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On becoming a multi-threat

How can you be heard in a world increasingly filled with noise?

Even as we have wonderfully useful tools to communicate – like this here email that you’re reading – it becomes harder and harder to rise to the level of importance that would cause a well-curated group of people to pay attention to your company and what it is that you have to say.

Reaching the select few most important people and accounts is even more competitive, because surely other people are competing for their attention, too. Indeed, the bulk of the dollars spent on sales and marketing is concentrated on the few companies most likely to yield a return.

And do you know who else is competing for their attention? Google, Facebook, Amazon, Spotify, and a long line of other companies attempting to monetize attention. This is one of the reasons I still recommend email as a primary outreach channel, and why professional prospecting companies are increasingly taking a multi-channel approach, as I wrote yesterday.

But the nature of the question – whether LinkedIn or email is more effective – sets up a false dichotomy. One thing I missed in yesterday’s article is something that’s now becoming increasingly clear to me. In the long run, you’ll only be able to compete through a multi-channel approach. Here’s why.

For the last 100 or so years, the telephone was a perfectly viable way to market and sell services. Sure, telemarketing is a shitty job, hated by both caller and prospect. But it works so long as you have the right volume of calls, and a winning script and offer. Even Hubspot, the earliest and most well-known evangelist of inbound marketing, has a boiler room of recent college grads dialing for dollars. The fact stands: calling is still a viable channel to start conversations and even win new business.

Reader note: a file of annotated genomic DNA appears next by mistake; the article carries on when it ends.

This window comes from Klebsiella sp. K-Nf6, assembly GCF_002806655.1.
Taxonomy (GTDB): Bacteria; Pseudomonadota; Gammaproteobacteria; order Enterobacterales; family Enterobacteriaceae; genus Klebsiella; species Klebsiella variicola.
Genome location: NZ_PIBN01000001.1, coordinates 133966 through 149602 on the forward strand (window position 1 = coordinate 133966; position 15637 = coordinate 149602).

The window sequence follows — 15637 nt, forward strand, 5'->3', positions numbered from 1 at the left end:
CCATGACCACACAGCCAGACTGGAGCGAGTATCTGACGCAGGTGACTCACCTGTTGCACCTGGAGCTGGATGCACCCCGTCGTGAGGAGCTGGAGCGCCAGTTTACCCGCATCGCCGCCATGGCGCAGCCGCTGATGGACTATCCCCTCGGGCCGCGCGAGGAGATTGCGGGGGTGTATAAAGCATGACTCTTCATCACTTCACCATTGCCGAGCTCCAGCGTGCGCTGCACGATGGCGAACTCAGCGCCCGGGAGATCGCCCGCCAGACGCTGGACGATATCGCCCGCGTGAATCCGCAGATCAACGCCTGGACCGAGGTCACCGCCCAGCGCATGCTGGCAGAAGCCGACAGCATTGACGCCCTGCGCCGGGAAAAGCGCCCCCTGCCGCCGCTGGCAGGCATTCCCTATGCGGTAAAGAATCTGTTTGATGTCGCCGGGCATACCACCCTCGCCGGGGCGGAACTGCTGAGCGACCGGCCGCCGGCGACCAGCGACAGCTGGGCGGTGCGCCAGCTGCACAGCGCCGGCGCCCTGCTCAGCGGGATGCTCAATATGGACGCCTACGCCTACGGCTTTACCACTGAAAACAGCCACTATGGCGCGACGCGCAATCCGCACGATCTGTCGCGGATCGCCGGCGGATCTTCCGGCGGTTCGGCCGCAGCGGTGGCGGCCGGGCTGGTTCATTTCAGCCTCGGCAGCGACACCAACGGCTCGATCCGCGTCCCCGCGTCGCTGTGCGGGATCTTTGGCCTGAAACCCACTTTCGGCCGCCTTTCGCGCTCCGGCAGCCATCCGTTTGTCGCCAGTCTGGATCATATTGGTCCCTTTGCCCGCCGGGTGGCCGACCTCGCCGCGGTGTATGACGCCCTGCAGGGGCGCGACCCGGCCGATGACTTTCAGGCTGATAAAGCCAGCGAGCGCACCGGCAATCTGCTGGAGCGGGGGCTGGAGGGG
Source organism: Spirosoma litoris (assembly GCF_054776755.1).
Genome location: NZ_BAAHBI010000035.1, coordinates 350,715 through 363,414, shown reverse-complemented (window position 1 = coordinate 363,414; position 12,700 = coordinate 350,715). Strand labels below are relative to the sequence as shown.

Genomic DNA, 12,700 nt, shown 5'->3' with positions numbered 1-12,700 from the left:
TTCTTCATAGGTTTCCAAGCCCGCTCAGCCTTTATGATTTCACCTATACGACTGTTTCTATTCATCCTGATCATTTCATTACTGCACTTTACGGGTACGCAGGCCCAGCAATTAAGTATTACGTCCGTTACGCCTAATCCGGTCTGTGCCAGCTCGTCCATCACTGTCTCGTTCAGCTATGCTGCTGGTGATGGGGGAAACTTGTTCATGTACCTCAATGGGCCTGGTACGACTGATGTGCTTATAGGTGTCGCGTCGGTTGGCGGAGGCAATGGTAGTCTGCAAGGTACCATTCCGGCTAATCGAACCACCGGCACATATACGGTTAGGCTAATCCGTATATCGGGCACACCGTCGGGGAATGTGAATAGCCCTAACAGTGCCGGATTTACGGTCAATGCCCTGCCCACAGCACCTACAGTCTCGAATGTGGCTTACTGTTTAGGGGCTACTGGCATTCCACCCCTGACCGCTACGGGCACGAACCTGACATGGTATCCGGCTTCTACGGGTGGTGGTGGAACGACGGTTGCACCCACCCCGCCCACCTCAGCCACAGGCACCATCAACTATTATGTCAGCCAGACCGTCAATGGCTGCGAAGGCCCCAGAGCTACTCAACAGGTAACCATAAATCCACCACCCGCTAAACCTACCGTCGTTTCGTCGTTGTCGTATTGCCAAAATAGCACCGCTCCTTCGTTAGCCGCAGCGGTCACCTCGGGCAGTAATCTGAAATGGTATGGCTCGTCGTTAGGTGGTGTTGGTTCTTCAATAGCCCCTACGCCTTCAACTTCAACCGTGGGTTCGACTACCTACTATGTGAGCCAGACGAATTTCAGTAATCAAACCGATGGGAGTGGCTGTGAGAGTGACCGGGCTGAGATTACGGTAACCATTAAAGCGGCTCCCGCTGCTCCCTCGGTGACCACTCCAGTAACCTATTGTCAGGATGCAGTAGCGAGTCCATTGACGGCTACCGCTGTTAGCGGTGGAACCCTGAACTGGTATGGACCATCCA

In the last week, I’ve seen several news stories about the recent boom in telemarketing. I’ve noticed it on my phone, which I rarely answer anymore because I primarily receive spam calls these days. This Reply All podcast episode does the best job of explaining a small change in the interpretation of the law that enabled the boom in robocalls.

I’ll summarize it for you here: the Obama administration made several attempts to limit robocalling, and wrote policy that required robocalls to hire real live human beings to manually click phone numbers on a screen to launch an autodialer. A small change in the interpretation of a single word in that law enabled telemarketers to remove the human from the equation, and have a true autodialing solution. It’s not surprising that computers can click and dial faster than people, and this simple change led to at least a 60% increase in robocalls in 2018.

The result: most people I know say they get “mostly spam calls” and “never answer” their phones anymore. I can’t prove it, but I have a guess about the effect of the influx of spam calls: it’s making the phone a less effective channel. I know, Captain Obvious here.